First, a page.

When network industries are liberalised, the development of competition occurs over a period, in the course of which regulation of access by competitors to the incumbent's network is likely to be required. However, potentially competitive activities such as retailing can be ‘turned over’ to competition law quite soon, and (p. 519) in telecommunications in particular, competition can penetrate further and further into the network, allowing the boundaries of regulation to shrink. Many regulators thus require a market to exhibit a high level of market power before intervening ex ante. The most elaborate regime of this kind for transitioning from regulation to reliance on competition law is found in the European Union, and is described above.
In other network industries such as energy and transport, a similar withdrawal from regulation is harder to accomplish, although the range of pro‐competitive concessions offered by operators in those respective sectors under the microscope of merger review has provided a very fertile basis for the introduction of greater competition. As a result, the migration from ex ante regulation to ex post intervention is becoming increasingly possible in other network sectors beyond telecommunications.26 The manner in which that migration is occurring is more complex than in the case of telecommunications, which is sufficiently innovative so as to justify use of a fully fledged market‐based approach to assess the role of ex ante regulation. Other network sectors, for example energy, have opted for simpler approaches, usually associated with the mandating access ex ante to a stable set of network components. In such cases competition rules tend to become focused particularly on exclusionary behaviour with a retail dimension, such as predation or margin squeezes.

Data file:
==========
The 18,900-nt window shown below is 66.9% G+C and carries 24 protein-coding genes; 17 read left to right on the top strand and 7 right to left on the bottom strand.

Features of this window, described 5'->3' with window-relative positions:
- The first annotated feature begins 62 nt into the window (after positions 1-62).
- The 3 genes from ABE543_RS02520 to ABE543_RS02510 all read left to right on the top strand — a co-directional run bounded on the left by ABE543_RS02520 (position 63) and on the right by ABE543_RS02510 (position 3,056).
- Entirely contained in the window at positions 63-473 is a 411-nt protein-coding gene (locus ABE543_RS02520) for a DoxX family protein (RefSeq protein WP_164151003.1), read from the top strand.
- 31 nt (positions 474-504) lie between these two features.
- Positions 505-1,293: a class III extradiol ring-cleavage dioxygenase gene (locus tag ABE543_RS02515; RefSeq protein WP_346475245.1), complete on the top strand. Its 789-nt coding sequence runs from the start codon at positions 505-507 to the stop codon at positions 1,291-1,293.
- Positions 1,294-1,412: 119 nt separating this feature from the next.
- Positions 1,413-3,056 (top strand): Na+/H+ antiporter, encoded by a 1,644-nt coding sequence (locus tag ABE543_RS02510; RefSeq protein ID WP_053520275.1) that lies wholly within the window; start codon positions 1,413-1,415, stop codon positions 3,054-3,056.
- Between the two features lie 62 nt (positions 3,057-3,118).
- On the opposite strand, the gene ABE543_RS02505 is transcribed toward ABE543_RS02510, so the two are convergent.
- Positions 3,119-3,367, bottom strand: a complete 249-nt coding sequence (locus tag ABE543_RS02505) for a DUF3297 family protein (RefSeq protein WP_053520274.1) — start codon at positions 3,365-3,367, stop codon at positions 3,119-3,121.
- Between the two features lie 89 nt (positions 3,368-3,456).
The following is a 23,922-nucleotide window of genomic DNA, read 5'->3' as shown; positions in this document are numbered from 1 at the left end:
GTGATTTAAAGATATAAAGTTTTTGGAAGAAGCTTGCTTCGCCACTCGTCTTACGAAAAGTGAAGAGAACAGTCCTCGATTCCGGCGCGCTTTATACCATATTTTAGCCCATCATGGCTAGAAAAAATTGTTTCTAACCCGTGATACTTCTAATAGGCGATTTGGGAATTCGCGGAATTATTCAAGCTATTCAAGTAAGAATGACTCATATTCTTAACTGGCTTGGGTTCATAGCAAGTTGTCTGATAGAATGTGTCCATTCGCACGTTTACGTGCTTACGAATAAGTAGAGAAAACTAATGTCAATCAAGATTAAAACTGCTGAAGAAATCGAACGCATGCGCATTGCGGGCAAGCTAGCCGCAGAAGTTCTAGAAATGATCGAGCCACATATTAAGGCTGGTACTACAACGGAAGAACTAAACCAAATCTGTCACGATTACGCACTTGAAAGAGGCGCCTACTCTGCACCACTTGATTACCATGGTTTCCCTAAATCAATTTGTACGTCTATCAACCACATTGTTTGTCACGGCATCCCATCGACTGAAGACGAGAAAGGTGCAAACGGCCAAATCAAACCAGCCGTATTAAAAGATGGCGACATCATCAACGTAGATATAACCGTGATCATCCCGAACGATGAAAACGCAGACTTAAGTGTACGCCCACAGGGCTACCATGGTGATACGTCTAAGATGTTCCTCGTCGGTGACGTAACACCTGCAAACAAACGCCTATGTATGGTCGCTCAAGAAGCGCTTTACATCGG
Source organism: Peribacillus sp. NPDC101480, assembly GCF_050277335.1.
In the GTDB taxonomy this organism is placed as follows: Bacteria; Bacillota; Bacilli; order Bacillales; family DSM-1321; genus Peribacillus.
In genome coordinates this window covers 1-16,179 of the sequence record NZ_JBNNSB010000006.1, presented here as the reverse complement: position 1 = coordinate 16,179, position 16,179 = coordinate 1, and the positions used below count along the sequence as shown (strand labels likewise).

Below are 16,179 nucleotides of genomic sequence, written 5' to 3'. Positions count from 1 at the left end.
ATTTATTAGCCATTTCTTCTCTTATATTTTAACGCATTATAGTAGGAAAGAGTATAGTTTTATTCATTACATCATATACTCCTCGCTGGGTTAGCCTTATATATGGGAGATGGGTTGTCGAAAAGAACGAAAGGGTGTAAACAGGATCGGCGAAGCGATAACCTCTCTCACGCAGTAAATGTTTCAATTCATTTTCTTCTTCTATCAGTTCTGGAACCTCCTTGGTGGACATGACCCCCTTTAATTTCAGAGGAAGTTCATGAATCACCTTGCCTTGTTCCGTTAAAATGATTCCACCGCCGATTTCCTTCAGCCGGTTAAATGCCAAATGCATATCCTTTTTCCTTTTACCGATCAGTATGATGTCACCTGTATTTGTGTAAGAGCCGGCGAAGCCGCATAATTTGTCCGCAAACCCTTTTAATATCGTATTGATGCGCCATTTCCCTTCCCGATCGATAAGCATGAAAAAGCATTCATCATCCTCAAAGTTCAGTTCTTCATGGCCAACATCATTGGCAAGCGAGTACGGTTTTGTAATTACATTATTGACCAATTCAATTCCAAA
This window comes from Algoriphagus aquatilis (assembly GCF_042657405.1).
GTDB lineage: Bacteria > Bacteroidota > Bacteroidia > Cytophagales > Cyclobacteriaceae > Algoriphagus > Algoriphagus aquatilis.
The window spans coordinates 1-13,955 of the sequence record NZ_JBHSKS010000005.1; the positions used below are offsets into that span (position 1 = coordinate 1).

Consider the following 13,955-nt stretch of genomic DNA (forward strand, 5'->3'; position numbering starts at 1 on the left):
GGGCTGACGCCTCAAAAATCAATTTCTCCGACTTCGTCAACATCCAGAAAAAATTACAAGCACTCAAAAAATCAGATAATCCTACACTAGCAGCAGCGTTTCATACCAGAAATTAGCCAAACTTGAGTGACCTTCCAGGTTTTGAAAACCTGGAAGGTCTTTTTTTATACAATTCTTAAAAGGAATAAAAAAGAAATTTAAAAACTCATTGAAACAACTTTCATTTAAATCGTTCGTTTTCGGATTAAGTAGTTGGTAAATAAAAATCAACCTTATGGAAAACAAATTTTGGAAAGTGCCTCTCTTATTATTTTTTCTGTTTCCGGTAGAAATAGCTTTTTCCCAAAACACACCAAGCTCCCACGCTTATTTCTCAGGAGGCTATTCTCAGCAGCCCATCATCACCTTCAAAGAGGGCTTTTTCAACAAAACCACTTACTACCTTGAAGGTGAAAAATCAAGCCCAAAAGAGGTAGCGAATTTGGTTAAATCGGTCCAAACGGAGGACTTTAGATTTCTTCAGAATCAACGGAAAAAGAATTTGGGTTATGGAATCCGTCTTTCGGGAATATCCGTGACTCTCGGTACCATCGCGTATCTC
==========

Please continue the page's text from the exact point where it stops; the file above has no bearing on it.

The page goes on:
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(3.) Although the value of those interchanges may grow more slowly, as we are less interested in talking to perfect strangers than to friends and relations.
(4.) This consequence applies not only to voice services, but also to, for example, instant messaging and the sharing of content on networks, via companies such as ‘MySpace’. The ‘network effects’ problem has surfaced in another form in mobile networks. Mobile operators typically offer their customers lower prices for on‐net calls (to a mobile subscriber on the same network) than for off‐net calls (to another mobile network). This can enhance the attractiveness of belonging to the largest networks, or to one chosen by one's peer group. There has been debate about whether such prices are discriminatory or anti‐competitive, but no adverse regulatory decision about such so‐called ‘tariff‐mediated network externalities’ has so far been taken.